McAfee has launched a new online center to help consumers and small businesses diagnose, remediate, and report cybercrimes.
Cybercrime has cost consumers about $8.5 billion in the past two years, McAfee said in a statement, citing a Consumer Reports study. The new Cybercrime Response Unit (CRU) is part of an ongoing McAfee effort to work more closely with law enforcement, said Dave DeWalt, McAfee president and CEO, speaking at the recent RSA conference in San Francisco.
The CRU Web site includes a questionnaire to help visitors determine if they have been victimized. Questions include whether users have seen any suspicious financial account transactions; whether they may have opened any suspicious e-mail file attachments; and whether their computers have been running unusually slowly, displaying pop-up advertisements, or having difficulty shutting down.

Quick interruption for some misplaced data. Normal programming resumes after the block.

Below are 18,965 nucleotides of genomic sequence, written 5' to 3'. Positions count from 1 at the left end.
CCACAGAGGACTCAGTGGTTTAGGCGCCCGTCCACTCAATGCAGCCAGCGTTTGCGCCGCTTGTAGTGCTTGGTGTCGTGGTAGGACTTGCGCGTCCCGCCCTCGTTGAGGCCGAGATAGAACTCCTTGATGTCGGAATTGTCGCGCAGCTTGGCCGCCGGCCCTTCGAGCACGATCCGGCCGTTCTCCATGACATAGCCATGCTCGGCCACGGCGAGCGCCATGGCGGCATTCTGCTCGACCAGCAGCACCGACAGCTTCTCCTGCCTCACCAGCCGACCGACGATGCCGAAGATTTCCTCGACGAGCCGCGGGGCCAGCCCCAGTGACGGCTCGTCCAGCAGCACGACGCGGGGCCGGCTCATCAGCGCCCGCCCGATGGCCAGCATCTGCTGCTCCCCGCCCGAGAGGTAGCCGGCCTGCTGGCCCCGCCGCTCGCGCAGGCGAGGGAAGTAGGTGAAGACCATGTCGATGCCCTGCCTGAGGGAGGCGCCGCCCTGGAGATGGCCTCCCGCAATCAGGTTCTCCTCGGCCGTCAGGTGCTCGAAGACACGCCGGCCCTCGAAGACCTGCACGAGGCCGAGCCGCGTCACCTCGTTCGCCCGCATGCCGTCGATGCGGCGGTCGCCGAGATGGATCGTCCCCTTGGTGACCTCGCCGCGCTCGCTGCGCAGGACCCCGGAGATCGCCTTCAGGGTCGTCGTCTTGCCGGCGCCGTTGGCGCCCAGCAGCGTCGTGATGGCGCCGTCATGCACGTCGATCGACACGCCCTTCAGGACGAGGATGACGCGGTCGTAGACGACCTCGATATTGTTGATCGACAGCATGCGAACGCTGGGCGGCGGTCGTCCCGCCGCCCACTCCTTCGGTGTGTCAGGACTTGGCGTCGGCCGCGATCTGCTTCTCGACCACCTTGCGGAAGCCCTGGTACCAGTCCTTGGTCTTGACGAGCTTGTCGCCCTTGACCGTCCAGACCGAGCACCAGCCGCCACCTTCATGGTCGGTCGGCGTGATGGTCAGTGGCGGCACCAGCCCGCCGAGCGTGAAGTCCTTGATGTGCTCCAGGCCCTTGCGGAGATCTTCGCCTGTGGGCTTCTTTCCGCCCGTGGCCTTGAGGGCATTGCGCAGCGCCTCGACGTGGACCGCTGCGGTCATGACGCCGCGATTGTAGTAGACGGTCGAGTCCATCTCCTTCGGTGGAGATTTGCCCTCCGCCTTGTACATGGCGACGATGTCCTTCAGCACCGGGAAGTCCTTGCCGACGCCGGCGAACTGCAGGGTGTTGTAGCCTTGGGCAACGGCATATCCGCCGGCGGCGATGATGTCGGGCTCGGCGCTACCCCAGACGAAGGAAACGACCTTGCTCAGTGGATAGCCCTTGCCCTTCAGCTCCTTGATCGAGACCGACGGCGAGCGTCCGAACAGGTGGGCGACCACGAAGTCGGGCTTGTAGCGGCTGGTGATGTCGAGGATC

After the questionnaire, visitors can run an online scanning tool, which checks computers for activities including unauthorized connections and modifications, unwanted processes, and visits to suspicious Web sites.
Visitors might then be provided with credit agency and appropriate law enforcement contact information. In the most serious cases, a toll-free telephone number will be provided, linking users to dedicated CRU assistance staff. The Web site might also advise users to download Site Advisor, McAfee’s anti-phishing toolbar.
Because it markets McAfee in some ways, CRU might be seen as somewhat “self serving,” DeWalt said. But he said the fight against cybercrime will need a growing number of interlocking efforts between the public and private sectors.
“I hope I’m one CEO helping to make that work.”